If there’s one thing I remember vividly from this past January, it’s the morning I woke up to the release of Mac Miller’s posthumous album Circles. Dazed and confused from my slumber, yet ecstatic and smiling from ear to ear like a kid on Christmas Day, I grabbed my headphones and absorbed what I had been anticipating for what felt like a lifetime.
As intimate lyrics and melancholy instrumentals swirled in my head, I began to feel let down. Before you turn the page and call me a hater, you should know that I was not let down by the production quality, or more importantly, the substance of Mac’s work. Rather, I wasn’t ready to hear the message Mac delivers on Circles. I was hoping for the punctuation at the end of Mac’s sentence to be a jubilant exclamation point, reminiscent of the happy-go-lucky rapper from older tracks like “Senior Skip Day.” I was hoping for the selfless undertones that encompassed GOOD A.M., the album that let the world know that he was coming to terms with himself. But Circles is not that. Rather, it is the last stop on a journey that few artists come to experience; it is the culmination of a beautiful yet bittersweet evolution.
Mac Miller’s music was not composed for the passive listener. I first discovered Mac at a point in my life where I felt detached from the world around me; I found myself completely entranced by the zany, honest, intricate version of himself Mac indulges in his music. I never felt like I was just listening to Mac Miller; I was getting to know him.
Above all, Circles is an album that is meant to be taken bluntly for what it is. It presents itself with complete vulnerability and clarity, and sets the stage for Mac to truly unwrap and identify the emotions that battled relentlessly within him. It’s about self realization and the gut wrenching pain that it’s accompanied by. However, Mac’s approach to the subject comes from a place of peace and acceptance. The album’s opener highlights this beautifully with the comforting plucks of a gloomy guitar, ethereal keys and a haunting whisper saying “I can keep you safe, I can keep you safe / Do not be afraid, do not be afraid / You’re feeling sorry, I’m feeling fine / Don’t you put any more stress on yourself, it’s one day at a time.”
Circles aims to reassure fans that Mac’s passing wasn’t the end of his legacy as an artist; the feelings he diligently unwraps on this project are ones that we shouldn’t feel sorry for. Much like taking things one day at a time, Mac takes the full span of this album to vocalize his demons, all the while reminding listeners that they should do the same. “It’s one day at a time” is something that most can latch onto and apply to their own lives. Moreover, he urges listeners to take a similar approach to their personal battles, most notably on the album’s closer “Once a Day.” Mac’s voice floats over a muted synth’s chord progression, saying, “Don’t keep it all in your head / The only place that you know nobody can ever see.” Everything from the dream-like instrumentals to the notes of self reassurance make Circles therapeutic in nature.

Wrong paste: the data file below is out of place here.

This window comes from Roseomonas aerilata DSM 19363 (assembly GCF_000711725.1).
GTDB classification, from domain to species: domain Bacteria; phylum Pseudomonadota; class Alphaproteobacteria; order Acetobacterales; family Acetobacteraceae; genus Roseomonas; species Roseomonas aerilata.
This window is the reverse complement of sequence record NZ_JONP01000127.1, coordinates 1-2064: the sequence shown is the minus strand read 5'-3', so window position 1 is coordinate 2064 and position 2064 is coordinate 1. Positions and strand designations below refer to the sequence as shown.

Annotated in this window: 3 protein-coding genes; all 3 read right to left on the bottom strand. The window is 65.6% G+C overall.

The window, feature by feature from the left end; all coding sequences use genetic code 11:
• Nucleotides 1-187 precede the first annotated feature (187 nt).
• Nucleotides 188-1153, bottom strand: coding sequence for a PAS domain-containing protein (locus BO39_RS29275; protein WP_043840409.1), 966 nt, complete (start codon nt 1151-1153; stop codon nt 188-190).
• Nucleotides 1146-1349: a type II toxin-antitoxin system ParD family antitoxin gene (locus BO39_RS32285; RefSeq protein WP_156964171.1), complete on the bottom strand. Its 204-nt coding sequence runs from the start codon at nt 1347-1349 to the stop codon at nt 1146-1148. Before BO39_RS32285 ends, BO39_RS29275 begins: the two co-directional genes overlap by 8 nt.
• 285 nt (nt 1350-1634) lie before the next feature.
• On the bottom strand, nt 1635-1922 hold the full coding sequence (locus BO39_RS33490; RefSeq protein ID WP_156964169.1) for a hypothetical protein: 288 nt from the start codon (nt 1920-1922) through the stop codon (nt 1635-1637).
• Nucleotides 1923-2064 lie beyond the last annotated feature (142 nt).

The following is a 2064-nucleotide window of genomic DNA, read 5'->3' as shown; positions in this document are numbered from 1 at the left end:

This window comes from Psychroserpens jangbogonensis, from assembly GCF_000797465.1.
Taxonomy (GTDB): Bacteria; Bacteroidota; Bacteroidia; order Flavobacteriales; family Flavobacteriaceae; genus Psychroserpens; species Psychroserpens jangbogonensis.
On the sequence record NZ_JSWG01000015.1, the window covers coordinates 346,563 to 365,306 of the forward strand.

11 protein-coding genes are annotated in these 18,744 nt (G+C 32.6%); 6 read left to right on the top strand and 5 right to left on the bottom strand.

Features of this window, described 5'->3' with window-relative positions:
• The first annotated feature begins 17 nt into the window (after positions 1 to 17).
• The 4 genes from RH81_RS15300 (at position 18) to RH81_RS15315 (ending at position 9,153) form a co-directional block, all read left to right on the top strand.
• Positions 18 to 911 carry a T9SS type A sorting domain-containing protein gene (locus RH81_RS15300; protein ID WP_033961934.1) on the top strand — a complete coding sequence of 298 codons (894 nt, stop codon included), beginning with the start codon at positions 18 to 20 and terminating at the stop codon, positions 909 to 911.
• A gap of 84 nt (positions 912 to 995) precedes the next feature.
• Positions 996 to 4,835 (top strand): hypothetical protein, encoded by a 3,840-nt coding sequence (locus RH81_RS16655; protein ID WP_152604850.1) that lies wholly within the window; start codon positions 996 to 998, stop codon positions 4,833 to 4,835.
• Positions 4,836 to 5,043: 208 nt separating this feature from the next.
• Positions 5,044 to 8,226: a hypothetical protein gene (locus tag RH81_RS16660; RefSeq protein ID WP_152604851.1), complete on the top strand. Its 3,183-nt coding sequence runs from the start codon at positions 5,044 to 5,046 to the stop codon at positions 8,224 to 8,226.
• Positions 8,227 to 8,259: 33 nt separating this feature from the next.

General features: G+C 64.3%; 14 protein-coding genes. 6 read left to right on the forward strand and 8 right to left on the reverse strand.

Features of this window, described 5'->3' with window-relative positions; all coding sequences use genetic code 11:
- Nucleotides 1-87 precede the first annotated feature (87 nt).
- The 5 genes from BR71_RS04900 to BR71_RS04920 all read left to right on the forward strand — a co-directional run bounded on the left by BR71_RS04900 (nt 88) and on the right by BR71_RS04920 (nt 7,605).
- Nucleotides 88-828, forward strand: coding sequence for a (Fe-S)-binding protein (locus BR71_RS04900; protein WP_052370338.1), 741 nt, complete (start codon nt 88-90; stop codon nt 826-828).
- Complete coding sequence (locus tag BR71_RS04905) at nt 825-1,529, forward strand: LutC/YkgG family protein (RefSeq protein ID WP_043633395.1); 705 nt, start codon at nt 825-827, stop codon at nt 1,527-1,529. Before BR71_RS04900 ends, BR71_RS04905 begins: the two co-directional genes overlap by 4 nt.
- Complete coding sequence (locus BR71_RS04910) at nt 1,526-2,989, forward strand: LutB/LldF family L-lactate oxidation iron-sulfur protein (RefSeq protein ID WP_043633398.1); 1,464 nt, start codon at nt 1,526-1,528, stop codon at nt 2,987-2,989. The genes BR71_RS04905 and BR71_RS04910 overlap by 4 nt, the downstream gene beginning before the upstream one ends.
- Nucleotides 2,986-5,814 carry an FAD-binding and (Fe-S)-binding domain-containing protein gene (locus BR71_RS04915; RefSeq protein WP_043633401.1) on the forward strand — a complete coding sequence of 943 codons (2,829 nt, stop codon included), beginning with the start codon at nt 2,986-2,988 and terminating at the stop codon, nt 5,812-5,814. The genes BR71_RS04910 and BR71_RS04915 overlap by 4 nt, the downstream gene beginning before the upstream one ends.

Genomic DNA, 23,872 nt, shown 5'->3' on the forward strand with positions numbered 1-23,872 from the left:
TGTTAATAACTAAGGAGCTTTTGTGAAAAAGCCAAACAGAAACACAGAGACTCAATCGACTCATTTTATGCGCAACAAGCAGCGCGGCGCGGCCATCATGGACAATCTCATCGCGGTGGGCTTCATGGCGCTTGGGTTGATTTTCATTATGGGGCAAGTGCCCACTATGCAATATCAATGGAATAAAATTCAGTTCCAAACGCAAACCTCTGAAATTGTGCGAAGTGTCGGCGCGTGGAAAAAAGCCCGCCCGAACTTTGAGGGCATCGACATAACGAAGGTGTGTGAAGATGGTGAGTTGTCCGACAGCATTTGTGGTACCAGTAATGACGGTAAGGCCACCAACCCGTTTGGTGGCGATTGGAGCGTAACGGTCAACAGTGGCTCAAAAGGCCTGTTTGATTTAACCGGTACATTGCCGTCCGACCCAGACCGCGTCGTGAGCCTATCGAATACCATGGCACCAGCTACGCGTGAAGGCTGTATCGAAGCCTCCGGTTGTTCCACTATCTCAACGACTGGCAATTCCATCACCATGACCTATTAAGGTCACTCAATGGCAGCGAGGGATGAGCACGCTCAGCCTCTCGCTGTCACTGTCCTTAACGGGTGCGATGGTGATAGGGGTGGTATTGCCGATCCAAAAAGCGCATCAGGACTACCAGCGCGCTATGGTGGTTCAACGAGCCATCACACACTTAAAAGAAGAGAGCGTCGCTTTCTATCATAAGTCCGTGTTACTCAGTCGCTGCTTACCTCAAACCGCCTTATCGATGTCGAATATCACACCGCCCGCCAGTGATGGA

Though Circles is composed of contradicting ideas, specifically the personal narrative of a down-on-his-luck blues artist with an unusual amount of optimism, these concepts dance with each other, making for a tender, personal experience like no other. This concept is at the forefront of the track “Blue World,” where Mac paints the picture of the devil at his doorstep. Here he drives home the message that no matter what you’re going through, there’s always something positive to focus on. “Think I lost my mind / Reality’s so hard to find / When the devil tryna call your line / But shit, I always shine/ Even when the light dim.” This sentiment is akin to a quote from the late Stanley Kubrick, who said “However vast the darkness, we must supply our own light.” This concept stretches itself across Circles as Mac retreats into his mind only to leap into the open in an instant. I think this is a battle that everyone fights on a daily basis, even if we’re uncomfortable with admitting it. Circles tackles this fight head on, and more importantly, tells us that it’s a fight worth having. It’s okay to feel emotions on both ends of the spectrum; it’s just part of being human.
As a companion album to his 2018 project Swimming, Circles brings equilibrium to many of Swimming’s main ideas. Swimming was about finding solace in the abyss, and Circles shows Mac’s plan to find his way out. It serves as a capstone to Mac’s evolution as an artist. The album veers from Mac’s usual approach to songwriting, particularly his affinity for dropping insane bars on albums like Blue Slide Park, and more realized works like the jazz-influenced The Divine Feminine. However, Circles incorporates far more singing, mainly to enhance the emotional factor, but is representative of Mac’s evolution. Similar to previous works, Mac still utilizes the technique of stumbling through bars to build tension – and resolving them with finesse – leaving each track feeling serene. This approach on Circles resembles the process of spring cleaning: he combs through his mind with intent, removing the clutter, and leaving his
true values on the shelf. Above all, Swimming and Circles are projects that are produced with the ideals that Mac wanted, rather than what fans wanted to hear. Yet, these albums are some of Mac’s most fully realized projects, and truly allowed him to clear his mind and resolve his feelings.
Getting to know Mac Miller through his music over the years was an absolute pleasure, and I can say whole heartedly that watching him evolve was never predictable. From the bomb-dropping kid on Blue Slide Park, to the abstract, drug-influenced enigma trapped inside of Faces, to the somber and personal figure on Circles, Mac had one hell of a ride. Though Circles was not what I had hoped for, it was the perfect resolution to an artist that I hold near and dear to my heart.